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Mr. Forth: For the avoidance of doubt--I am sure that the hon. Gentleman did not intend to imply this--I hope that he is not suggesting that we should abandon the entire Committee proceedings and legislative process because it is absurd to examine the details of the Bill and discuss possible changes to it. If he is, he appears to be falling into step with his leadership which has exactly that wish and which wants to do away with the legislative process in the House of Commons. I hope that the hon. Gentleman will reassure us in this early stage in the Committee's proceedings that he will allow us occasionally to discuss details of the Bill--and maybe even seek to amend it.

5.45 pm

Mr. Pound: I thank the right hon. Gentleman for his comments, and I assure you that that was not my intention, Sir Alan. We have before us a Bill of 277 clauses which deals with some of the most important aspects that will affect our lives as Londoners and those of our descendants. I want to discuss environmental issues such as biodiversity, transportation and housing--

The Chairman: Order. We have before us an amendment about the deputy mayor and nothing else.

Mr. Pound: That is the point that I was making, Sir Alan. I am sorry, I was making it in my clumsy, naive way. There are issues that must be debated. My point is that since about half-past 3 we have spent the time and much energy discussing an issue that is not germane to the heart of the Bill for the reasons that I started to list, but I ran out of steam halfway through and you rightly called me to order, Sir Alan.

I have a great deal of sympathy for people who want to promulgate different views. That is their democratic right and their duty. However, on this issue, we are in grave danger of going down a blind alley in search of a mythical perfection. Such perfection possibly existed only in ancient Athens, and even then in fairly unpropitious social circumstances that we may not want to replicate. We are discussing practicalities, and for us to go into such detail about the deputy mayor seems an inordinate waste of time.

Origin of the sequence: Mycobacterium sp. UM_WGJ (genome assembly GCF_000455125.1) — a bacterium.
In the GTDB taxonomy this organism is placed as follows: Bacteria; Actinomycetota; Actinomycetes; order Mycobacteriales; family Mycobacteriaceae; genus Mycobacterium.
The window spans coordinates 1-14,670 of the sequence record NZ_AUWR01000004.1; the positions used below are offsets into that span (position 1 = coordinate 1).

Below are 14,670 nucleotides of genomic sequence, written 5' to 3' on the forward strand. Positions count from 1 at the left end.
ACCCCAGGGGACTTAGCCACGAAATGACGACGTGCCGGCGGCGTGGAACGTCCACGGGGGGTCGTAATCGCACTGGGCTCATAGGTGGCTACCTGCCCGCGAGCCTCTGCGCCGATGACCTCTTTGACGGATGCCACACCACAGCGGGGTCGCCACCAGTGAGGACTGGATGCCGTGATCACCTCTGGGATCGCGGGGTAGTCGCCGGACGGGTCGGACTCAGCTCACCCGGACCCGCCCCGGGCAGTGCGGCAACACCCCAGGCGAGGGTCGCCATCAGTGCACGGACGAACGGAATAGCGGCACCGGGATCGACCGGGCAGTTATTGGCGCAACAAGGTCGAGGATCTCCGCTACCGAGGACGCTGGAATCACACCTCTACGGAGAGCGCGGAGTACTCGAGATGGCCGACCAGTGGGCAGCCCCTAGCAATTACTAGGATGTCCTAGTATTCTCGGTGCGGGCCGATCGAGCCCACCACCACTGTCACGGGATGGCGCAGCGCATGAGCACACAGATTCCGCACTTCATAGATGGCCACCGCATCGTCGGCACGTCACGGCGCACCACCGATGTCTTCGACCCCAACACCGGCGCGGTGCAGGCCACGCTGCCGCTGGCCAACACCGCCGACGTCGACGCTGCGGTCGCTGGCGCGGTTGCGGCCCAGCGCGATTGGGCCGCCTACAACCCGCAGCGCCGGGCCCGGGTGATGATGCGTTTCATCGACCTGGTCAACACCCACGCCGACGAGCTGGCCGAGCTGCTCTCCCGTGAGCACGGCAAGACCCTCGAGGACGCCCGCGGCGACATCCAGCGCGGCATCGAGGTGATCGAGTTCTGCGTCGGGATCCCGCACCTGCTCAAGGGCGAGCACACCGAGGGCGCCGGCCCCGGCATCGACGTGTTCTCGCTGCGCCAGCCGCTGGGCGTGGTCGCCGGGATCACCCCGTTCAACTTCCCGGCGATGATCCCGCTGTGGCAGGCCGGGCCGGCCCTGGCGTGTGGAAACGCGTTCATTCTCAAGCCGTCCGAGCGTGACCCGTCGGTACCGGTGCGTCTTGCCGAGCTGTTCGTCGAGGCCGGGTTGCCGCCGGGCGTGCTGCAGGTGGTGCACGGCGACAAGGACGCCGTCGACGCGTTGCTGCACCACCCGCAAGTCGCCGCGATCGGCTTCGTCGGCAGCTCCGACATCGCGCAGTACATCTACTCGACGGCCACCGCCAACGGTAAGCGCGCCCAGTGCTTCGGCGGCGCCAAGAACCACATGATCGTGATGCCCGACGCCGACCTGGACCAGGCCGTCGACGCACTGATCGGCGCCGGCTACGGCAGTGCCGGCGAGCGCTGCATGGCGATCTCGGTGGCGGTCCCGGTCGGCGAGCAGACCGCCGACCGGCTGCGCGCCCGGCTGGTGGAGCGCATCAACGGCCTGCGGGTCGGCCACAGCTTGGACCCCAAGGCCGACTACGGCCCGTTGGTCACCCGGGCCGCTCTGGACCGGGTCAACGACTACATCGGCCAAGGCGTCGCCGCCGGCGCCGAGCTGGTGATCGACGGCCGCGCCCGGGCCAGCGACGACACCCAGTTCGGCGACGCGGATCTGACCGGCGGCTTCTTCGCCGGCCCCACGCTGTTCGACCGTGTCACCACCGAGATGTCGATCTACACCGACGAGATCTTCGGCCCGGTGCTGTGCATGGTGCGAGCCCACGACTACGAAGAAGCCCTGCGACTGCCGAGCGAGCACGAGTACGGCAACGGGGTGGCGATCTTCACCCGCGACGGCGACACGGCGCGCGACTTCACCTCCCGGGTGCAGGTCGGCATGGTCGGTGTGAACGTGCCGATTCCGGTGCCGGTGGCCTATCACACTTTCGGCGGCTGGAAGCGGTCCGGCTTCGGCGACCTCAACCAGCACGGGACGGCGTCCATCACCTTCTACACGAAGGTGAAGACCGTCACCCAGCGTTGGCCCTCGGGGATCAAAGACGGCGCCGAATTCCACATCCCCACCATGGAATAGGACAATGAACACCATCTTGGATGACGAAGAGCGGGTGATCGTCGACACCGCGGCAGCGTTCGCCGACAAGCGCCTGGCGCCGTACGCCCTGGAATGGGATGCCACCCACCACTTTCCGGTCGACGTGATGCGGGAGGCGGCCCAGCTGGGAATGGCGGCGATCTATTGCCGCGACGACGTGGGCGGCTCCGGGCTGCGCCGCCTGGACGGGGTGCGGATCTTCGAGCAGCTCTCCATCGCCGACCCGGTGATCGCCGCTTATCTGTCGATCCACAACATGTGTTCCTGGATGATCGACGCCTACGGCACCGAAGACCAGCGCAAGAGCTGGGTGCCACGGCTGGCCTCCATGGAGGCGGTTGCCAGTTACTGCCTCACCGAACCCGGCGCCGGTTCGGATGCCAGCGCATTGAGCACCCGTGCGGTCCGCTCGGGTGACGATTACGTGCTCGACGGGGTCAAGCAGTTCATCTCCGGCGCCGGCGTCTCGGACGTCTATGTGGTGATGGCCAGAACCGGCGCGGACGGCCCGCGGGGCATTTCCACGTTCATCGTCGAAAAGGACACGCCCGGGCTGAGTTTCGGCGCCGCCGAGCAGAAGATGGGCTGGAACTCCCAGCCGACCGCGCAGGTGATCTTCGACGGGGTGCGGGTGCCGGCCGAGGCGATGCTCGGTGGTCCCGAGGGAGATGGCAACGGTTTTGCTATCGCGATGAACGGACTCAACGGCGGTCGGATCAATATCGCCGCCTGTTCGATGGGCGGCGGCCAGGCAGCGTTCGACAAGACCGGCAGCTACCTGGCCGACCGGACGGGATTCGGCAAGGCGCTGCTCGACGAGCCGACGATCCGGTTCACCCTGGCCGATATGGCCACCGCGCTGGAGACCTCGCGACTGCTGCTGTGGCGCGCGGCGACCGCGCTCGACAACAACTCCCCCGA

I support the Government's position, not as a toadying Back Bencher, but as someone who has been a councillor in London for 16 years, who has been involved in London politics for the best part of his working life and who seeks a system that works, perhaps not the ideal system, but one that is practical and manageable and which will deliver for this capital city.

Mrs. Lait: I am pleased to be able to support the proposition of my hon. Friend the Member for Croydon,

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South (Mr. Ottaway) for an elected deputy mayor. I hope that I do not blight the hopes of the hon. Member for Brent, East (Mr. Livingstone) by coming from the side of darkness and saying that I thought he spoke a great deal of sense in his support for the amendment. We have also heard a couple of impassioned contributions about the current system.

Mr. McNulty: You began by referring--

The Chairman: Order. The hon. Gentleman has now been here long enough to know the correct forms of address.

Mr. McNulty: I apologise, Sir Alan, not least because you pulled me up on that yesterday.

The hon. Lady began by referring to an elected deputy mayor. Given the points that I made at the beginning of my speech, will she tell me where in the amendment there is a reference to the election of a deputy mayor and the details of that process, because I could not find such a reference?

Mrs. Lait: With the greatest respect, I have to say that the hon. Gentleman wasted the Committee's time by arguing about commas when we are discussing the principle of a directly elected deputy mayor. That measure would be a good way to reinforce the principle that Ministers are trying to support--the separation of the executive from the legislature. That is the sense in which I strongly support our amendment.

I am rather sad that the hon. Member for Southwark, North and Bermondsey (Mr. Hughes) let his wings of imagination take flight--the hon. Member for Ealing, North (Mr. Pound) endorsed his point--and asked us to envisage hundreds of sub-mayors in the dome. We seek only one directly elected mayor.

I know that we are short of time, so without reiterating any of the points that have been made, I want to make a practical point about the drawback of having a deputy mayor chosen from among the assembly members. The deputy mayor might be chosen from among those members who will be directly elected by the boroughs. One hopes that they will have constituency work of the type that most councillors have to do. They will each be representing more than 300,000 people, so I suspect that they will have a reasonably sized postbag. It will take them time to deal with that correspondence, along with the work that the assembly will be doing.

The other option is to have a deputy mayor chosen from the list. That takes us back to the problem, which I shall not outline at great length--I should be pulled up if I did so--of the two types of elected members and their various powers and responsibilities and to the role of proportional representation in delivering people who are genuinely representative.